A short background
Higher education in engineering in India to this day sees a wide spectrum in terms of the available infrastructure, options and quality of teaching. Not everyone has the access to quality education institutions and highly qualified profs such as the ones at IIT. Certain local and private colleges even consider meritorious B.Tech./ M.Tech. students qualified enough to be assistant professors. It was to help the students of such institutes and provide them quality education for free, for which a MOOC platform for India was conceptualized. Methods for training young and inexperienced teachers to enable them carry out their academic responsibilities effectively are a must. The National Program for Technology Enhanced Learning (NPTEL) can fill the gap and act as a competence building tool for junior professors as well.
To increase its outreach to students in various institutes across the country, NPTEL has constituted various local chapters in the country. These local chapters have a faculty mentor in the respective university who coordinate the courses and disseminate information. The mentor sees to whether the courses are active, students are submitting assignments, and provides able guides for the course. The local chapters aim to have a huge impact in the local colleges’ students, assisting their academic growth significantly.
What does it currently offer?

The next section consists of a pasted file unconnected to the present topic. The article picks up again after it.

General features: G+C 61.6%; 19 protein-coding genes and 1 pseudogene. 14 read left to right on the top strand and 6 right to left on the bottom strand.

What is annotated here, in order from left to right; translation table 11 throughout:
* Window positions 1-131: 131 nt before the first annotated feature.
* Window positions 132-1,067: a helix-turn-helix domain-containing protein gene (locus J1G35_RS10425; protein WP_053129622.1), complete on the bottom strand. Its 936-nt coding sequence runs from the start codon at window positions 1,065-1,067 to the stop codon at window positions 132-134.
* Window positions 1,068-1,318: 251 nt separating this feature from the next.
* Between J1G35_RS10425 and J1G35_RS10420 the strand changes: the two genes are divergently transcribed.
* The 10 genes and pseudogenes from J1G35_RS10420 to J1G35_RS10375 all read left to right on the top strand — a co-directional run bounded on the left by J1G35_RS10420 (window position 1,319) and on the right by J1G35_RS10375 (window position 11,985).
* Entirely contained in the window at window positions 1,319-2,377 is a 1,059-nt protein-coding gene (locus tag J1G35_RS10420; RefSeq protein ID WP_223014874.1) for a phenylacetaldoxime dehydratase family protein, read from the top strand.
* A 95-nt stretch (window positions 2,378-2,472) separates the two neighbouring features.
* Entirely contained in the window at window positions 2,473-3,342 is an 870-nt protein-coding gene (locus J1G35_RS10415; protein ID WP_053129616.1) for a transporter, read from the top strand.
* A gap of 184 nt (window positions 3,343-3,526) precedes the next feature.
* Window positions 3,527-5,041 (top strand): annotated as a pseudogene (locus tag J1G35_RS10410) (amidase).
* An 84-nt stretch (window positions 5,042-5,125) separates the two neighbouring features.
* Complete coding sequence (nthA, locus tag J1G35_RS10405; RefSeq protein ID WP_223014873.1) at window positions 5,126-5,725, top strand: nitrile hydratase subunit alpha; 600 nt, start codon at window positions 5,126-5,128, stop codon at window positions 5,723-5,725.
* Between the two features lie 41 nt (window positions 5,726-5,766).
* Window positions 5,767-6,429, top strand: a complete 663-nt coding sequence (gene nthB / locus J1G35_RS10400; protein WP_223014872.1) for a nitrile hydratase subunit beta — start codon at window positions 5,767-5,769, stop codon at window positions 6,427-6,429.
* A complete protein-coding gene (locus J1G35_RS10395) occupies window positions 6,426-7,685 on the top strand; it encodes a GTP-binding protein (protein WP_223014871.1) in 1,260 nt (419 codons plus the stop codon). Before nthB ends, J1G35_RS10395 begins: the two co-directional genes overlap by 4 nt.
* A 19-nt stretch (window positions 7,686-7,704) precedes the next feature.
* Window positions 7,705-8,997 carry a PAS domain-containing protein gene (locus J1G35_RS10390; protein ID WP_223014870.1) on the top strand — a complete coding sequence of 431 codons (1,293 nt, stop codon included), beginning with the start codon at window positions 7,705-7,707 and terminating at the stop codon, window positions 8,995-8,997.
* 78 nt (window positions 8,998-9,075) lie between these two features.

The NPTEL project had been segmented into phases. The first two phases aimed to create a basic database of most commonly taught science and engineering courses. The portal offers a variety of content through different modes of delivery. There are primarily two types of courses, web-based and video based. The former consists of lecture notes while the latter has segmented videos based on each topic within the course.
Courses per phase
|Phase||Web Courses||Video Courses||Total|
*As of Dec 2015
Courses per IIT:
Phase 3 aimed to diversify the courses available on the website, as well as create content meant for postgraduate students. It also saw the initiation of the certification phase, and to create a formal framework for credit transfer.
Prof. Kushal Sen, the institute coordinator of NPTEL at IIT Delhi added that NPTEL is open to the commercial/industrial world. A faculty and a professional can give lectures in collaboration, and take the course from theory to application. If an industry finds the course specific to their work they can co-certify it along with NPTEL. This certification can be a powerful tool for students in their careers, and could very well see the bridging of the gap between industry and higher education. It could increase employability and provide the requisite skill-set to students for professional work.
Additionally, since the courses are distributed under a Creative Commons License, they can be monetised by private entities. NPTEL also allows companies to use the course free of cost for training purposes of their employees.